Last week, I wrote of our “re-meeting” with my Praser family—my paternal side—in Chicago. After immigrating in 1920, my grandparents, Marie (Supenova) and Edward Pracser, welcomed Marie’s brother in 1923. Stefan “Steve” Supena was the third child, and only son, of Stefan and Maria (Fuscikova) Supena. At the age of 16 and on his own, Steve emigrated from Slovakia to Chicago. In 1925, he met and married Elizabeth “Bessie” Trampota. Their son, Ronald, was born in 1933. Ron married Nancy Novy in 1956, and they had five children. Several years ago, I found Sheri, the wife of one of Ron and Nancy’s sons, on FaceBook. Sheri has been the conduit to my Supena family.
Sheri put me in contact with her sister-in-law, Mary, who emailed me additional information on her family. It turns out that they lived within a half-hour drive of where I grew up—but I don’t remember ever meeting them. Mary’s family was surprised to learn that Steve’s first cousins still live in Slovakia—but not as surprised as my Slovak family was to learn about Steve. Family lore in Slovakia was that “Steve went to the United States and was never heard from again.” This all changed when my Slovak family gave me a photograph of Ron from his eighth grade graduation. Obviously, someone in Slovakia knew that Steve was alive, well, and married with a son. But that was 70 years ago!!
This year, I tasked myself with the job of being the link between east and west, Slovakia and the U.S., the Supenas, Hrnčiříks, and Prasers. And thanks to Sheri, we began the “linking” in March while on our trip to Chicago. Sheri arranged for dinner at their favorite local Italian restaurant in Elmhurst where they are regulars—Pazzi di Pizza. She must have known that Tom and I were looking forward to pizza in Chicago! The food was great, but as always, the best part was meeting new family. I will try again to introduce the Supena women that Tom and I met. And yes, he was the only male with five women—and he did just fine.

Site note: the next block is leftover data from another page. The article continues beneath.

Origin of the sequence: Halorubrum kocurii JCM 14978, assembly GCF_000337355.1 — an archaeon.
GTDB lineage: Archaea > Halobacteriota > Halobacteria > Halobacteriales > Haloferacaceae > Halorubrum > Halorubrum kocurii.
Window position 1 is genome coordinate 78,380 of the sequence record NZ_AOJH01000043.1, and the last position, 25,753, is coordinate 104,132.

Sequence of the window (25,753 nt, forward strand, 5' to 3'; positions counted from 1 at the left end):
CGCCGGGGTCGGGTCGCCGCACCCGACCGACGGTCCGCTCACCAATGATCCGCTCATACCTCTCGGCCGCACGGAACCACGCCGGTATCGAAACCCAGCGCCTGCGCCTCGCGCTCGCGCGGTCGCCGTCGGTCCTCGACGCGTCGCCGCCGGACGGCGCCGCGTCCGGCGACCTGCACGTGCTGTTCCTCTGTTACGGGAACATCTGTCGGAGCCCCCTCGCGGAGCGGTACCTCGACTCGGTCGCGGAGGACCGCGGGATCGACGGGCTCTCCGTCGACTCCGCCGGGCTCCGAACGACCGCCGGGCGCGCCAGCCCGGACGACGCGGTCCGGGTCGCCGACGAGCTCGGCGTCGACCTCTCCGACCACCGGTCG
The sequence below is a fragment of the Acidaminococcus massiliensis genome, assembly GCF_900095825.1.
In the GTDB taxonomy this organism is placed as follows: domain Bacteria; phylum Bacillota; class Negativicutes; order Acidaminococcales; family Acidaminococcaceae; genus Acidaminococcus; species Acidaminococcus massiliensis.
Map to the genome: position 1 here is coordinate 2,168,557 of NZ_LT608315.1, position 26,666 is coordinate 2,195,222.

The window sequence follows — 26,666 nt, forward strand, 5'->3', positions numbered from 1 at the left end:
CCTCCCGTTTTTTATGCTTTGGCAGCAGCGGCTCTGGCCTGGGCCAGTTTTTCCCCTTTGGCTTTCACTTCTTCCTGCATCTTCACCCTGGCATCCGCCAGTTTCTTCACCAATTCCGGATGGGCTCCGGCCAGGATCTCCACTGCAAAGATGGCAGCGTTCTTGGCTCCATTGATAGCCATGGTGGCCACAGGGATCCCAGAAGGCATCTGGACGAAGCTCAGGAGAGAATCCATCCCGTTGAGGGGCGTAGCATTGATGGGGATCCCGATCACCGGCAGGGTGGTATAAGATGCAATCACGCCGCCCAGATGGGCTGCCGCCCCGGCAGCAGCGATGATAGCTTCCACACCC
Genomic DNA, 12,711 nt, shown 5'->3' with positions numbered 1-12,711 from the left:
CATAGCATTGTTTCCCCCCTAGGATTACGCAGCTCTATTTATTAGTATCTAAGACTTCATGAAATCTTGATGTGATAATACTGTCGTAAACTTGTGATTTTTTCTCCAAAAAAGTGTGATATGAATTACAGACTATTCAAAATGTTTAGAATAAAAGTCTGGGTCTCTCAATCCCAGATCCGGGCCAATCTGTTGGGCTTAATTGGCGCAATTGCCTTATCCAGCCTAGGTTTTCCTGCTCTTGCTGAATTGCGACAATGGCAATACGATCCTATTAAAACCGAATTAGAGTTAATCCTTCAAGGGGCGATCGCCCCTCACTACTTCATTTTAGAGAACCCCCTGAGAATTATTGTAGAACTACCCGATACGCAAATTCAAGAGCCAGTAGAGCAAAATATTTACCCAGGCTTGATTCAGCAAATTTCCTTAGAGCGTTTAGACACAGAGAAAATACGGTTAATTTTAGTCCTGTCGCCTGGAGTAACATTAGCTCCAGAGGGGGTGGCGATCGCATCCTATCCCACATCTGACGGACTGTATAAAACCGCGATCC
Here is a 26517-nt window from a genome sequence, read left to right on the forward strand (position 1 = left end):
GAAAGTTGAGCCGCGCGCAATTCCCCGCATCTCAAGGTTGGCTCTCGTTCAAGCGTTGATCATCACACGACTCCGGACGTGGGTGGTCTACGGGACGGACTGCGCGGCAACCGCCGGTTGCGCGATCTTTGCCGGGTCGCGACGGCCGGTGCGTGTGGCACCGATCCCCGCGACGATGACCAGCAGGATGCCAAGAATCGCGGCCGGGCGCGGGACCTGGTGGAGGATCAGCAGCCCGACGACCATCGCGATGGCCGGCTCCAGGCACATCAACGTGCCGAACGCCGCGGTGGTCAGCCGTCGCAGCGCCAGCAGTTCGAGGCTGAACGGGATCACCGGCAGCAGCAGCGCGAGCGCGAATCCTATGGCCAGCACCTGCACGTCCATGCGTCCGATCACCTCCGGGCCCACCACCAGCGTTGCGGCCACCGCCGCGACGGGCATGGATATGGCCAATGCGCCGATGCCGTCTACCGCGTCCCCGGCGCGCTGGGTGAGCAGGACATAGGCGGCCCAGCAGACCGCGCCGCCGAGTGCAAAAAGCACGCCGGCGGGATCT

Sheri married into the Supena family. But like I’ve said, she was the conduit that brought us all together. She is so much a part of this family, it seemed like they were all sisters. Her husband, Paul, sells building supplies, so we could commiserate about the last down-turn in the economy and how it affected the building industry—and the catalyst that sent me to genealogy. Sheri and Paul are also huge Chicago sports fans. YAY! Sheri is very involved in the Alzheimer’s Association, but her paying job is as an actor! She may just be an extra in television shows and movies filmed in Chicago, but someday . . . . And then the surprise came. The restaurant staff brought out a birthday cake?!? A total surprise for her sister-in-law, Ann—and me! Ann’s birthday is four days before mine. How thoughtful was that!?!
Sherri’s two sisters-in-law were also at dinner. Ann, of course. Yes, we almost share a birthday, but she is the youngest of her five siblings and nine years younger than me. But she was delightful. Having just returned from a trip to Florida, she accepted everyone’s teasing about returning to frigid Chicago weather with a tan. Her sister, Mary, has shared a lot of information with me about their Supena family. She wrote two articles for the Medijugorje Magazine, both of which talk about her father. Because of her emails, I was able to piece together and fill in a considerable amount of information about my grandmother’s brother, Steve, and her father, Ron.
The matriarch of this family is Nancy (Novy) Supena. Nancy is a charming woman who was married to Ron, Steve’s son and my grandmother’s nephew, for 59 years. Ron died in October 2015 but is remembered fondly. Mary said, “My dad was truly a gentle man, a very kind man, a man of faith, and a most loving husband, father and grandfather.” Ron was my dad’s first cousin, and a groomsman in my parents’ wedding. Nancy and Ron met in high school. After their marriage in 1956, Ron joined the military—and the family moved a lot. They finally settled in Oak Brook with their five children where Ron ran a successful law practice for many years. Nancy summed up our dinner meeting with the best thing anyone could have said, “It feels like we’ve always known you.”
Needless to say, I can’t wait to see this family again, and hopefully meet Mary and Ann’s brothers. They will all definitely be invited to our future Pracser-Supena reunion!